Fresh gluten-free pasta. If you want my advice, when you make it — make a lot. I switched up the recipe in my cookbook a bit this time around. More eggs. … more
Fresh gluten-free pasta. If you want my advice, when you make it — make a lot. I switched up the recipe in my cookbook a bit this time around. More eggs. More eggs! No big whoop.
The bigger switcharoo this time is the pasta machine.
It’s a fair amount of work, but fresh pasta is truly an unequaled delight. You should try it. And then swear off it for a while. You know – until you’re ready to do it again. And if you don’t have a pasta machine, just roll it out by hand. No biggie.
Add the eggs and oil to the spare dry ingredients. Make sure those eggs are at room temperature, though. For real. If you forget to plan ahead, just float your eggs in some warm water for 10 or 15 minutes. They’ll come up to temp.
It’s hard to tell if the dough here is wet — or dry. It’s wet. This next bit is important.
It’s super duper important that you start out with slight wet pasta. It is so much easier to dust with flour as you work than to wet the dough.
Add more flour by the tablespoon (you should just need 1 or 2)…
Until you can create a groovy-looking ball like this.
Cut off a piece of dough about 150 grams and knead it a bit. It will be a bit dry in places, but mostly kinda wet. Now we begin to dust. Place it in a small bowl of extra flour, and coat the outside.
Roll it out into a messy rectangle.
And feed it through the pasta machine with the dial set to “0.” Send it through at least twice.
Dust with flour, and then neaten the sides. It makes it easier to feed it through the machine.
Turn it to “1,” dust it on both sides with flour, and run it through. Then “2,” dust with flour, and run it through.
Dust again, and run it through once more on “2.”
Slice the rectangle in half, and set one piece aside. Roll the other through on “3.”
If it looks shaggy on the edges like this at any point, it’s too wet. That is going to happen, and it’s f-i-n-e. Fold the edges in over themselves toward the middle, dust with flour, then run it through again. It’ll neaten out.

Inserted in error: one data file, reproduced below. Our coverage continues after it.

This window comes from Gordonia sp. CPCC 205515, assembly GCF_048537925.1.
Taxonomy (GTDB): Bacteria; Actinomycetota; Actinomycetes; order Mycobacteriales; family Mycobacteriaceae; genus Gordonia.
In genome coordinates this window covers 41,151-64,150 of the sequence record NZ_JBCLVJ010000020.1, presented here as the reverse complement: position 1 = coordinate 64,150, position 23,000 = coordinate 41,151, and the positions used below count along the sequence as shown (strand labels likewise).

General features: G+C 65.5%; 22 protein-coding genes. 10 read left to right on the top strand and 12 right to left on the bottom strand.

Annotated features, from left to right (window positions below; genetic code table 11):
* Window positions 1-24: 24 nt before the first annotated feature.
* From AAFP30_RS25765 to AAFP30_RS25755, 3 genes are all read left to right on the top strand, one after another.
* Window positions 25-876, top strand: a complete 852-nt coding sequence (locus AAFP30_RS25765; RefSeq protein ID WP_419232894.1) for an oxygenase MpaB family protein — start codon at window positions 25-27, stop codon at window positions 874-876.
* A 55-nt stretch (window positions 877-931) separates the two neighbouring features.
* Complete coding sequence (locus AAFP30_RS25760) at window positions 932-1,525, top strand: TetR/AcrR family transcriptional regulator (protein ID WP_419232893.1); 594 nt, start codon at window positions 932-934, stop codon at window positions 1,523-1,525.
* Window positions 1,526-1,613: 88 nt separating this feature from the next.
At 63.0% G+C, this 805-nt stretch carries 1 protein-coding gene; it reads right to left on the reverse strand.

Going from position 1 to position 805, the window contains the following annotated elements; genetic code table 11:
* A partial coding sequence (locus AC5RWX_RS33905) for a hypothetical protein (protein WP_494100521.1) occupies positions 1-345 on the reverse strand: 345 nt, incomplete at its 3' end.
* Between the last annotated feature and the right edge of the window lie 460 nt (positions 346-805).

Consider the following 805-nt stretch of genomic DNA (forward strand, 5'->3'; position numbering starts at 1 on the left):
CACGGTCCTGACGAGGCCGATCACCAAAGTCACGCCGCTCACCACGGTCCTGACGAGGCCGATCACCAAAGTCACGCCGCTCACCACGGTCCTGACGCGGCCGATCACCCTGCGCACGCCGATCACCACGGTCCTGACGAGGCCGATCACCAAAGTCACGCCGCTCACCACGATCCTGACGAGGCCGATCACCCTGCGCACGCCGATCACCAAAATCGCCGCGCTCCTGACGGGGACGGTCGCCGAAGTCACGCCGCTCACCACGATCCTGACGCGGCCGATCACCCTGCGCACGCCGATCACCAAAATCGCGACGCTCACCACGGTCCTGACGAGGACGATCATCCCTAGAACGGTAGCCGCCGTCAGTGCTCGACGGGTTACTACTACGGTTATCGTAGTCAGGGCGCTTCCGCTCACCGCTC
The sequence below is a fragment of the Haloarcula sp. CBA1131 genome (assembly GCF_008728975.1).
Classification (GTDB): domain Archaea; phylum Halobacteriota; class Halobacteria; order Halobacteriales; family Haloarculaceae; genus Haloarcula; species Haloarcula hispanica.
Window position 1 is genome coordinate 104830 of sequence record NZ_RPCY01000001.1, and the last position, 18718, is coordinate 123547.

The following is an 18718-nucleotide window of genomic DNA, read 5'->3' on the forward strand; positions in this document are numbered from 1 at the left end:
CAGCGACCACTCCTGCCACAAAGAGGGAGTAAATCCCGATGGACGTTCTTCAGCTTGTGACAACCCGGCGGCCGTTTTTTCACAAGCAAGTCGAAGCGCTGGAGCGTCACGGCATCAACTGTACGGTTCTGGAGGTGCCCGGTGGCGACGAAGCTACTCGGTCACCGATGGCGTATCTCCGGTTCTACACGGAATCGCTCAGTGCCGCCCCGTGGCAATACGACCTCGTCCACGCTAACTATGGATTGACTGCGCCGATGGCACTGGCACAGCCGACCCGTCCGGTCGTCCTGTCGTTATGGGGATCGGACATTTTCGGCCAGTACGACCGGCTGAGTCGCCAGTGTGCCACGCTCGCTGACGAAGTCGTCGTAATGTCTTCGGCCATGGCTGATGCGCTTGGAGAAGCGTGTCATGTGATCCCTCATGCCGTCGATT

Turn the dial to “4,” and run it through once. Now I stopped there, but you could go to “5” and beyond if you like. It depends upon what you’re making, and how thin you like your pasta. I ran out of steam.
This is what they looked like at the end. I trimmed some of the edges to neaten them for their beauty shots.
You can dry it, slice it into linguini, bake it as lasagna, etcetera etcetera etcetera. I am using this recipe as a vehicle for explaining how best to use a pasta machine. If you don’t have a pasta machine, you can of course just roll out the pasta by hand.
3 cups (420g) all-purpose gluten-free flour (I used Better Batter), plus more by the tablespoon
1 1/2 teaspoons xanthan gum (omit if your blend already contains it)
2 eggs (120 g, out of shell) plus 2 egg yolks at room temperature, beaten
2 tablespoons (28 g) extra-virgin olive oil
3/4 cup (6 fluid ounces) water at room temperature, plus more if necessary
In a large bowl, place the flour and xanthan gum, and whisk to combine. Create a well in the center of the flour, and add the eggs and oil (see photo). Mix to combine. Add 3/4 cup of water, and mix until the dough begins to come together. The dough should be wet and sticky. If it isn’t, add more water by the tablespoon, and mix. It is important to start with wet dough and add flour as you go. Gather the dough together, and add a tablespoon of flour on top of the wet dough. Knead the flour into the dough until you can handle a ball of dough without getting sticky.
Cut off about 150g of dough (about the size of a clementine?). Dust the dough with flour, and roll it into an approximation of a rectangle about 1/4 inch thick, a bit thinner on the edges. Dust both sides with flour. Turn the dial on the pasta machine to “0,” and pass the dough through the machine once. When the dough comes out of the machine, dust it again with flour. Crank it through again on zero. Dust again with flour if the dough is at all sticky. If it is sticky, it will probably fray on the edges (see photo). If it does fray, fold it in half short end to short end, dust lightly with flour, and crank it through again on zero. Turn the dial to “1,” dust the dough with flour, and crank it through once. Divide the dough in half (see photo), and set half aside. Turn the dial to “2,” dust the dough with flour, and crank it through once. Turn the dial past “3” to “4,” dust the dough with flour, and crank it through once. I stopped there, but if you’d like your pasta even thinner, keep going to 5, and beyond if you like. Repeat with the other half of the dough, starting with “2,” and going as thin as you like.
Since the pasta is so fresh, you may dry it for later use (try leaving it out on towels or hanging on a clothes dryer) or use it right away. You can cut it into linguini or any other shape you like, and place it in boiling water for 2-3 until al dente. I used it for beef and spinach lasagna, and I didn’t even need to boil it. I just made sure it was covered in enough sauce, and baked it straight away.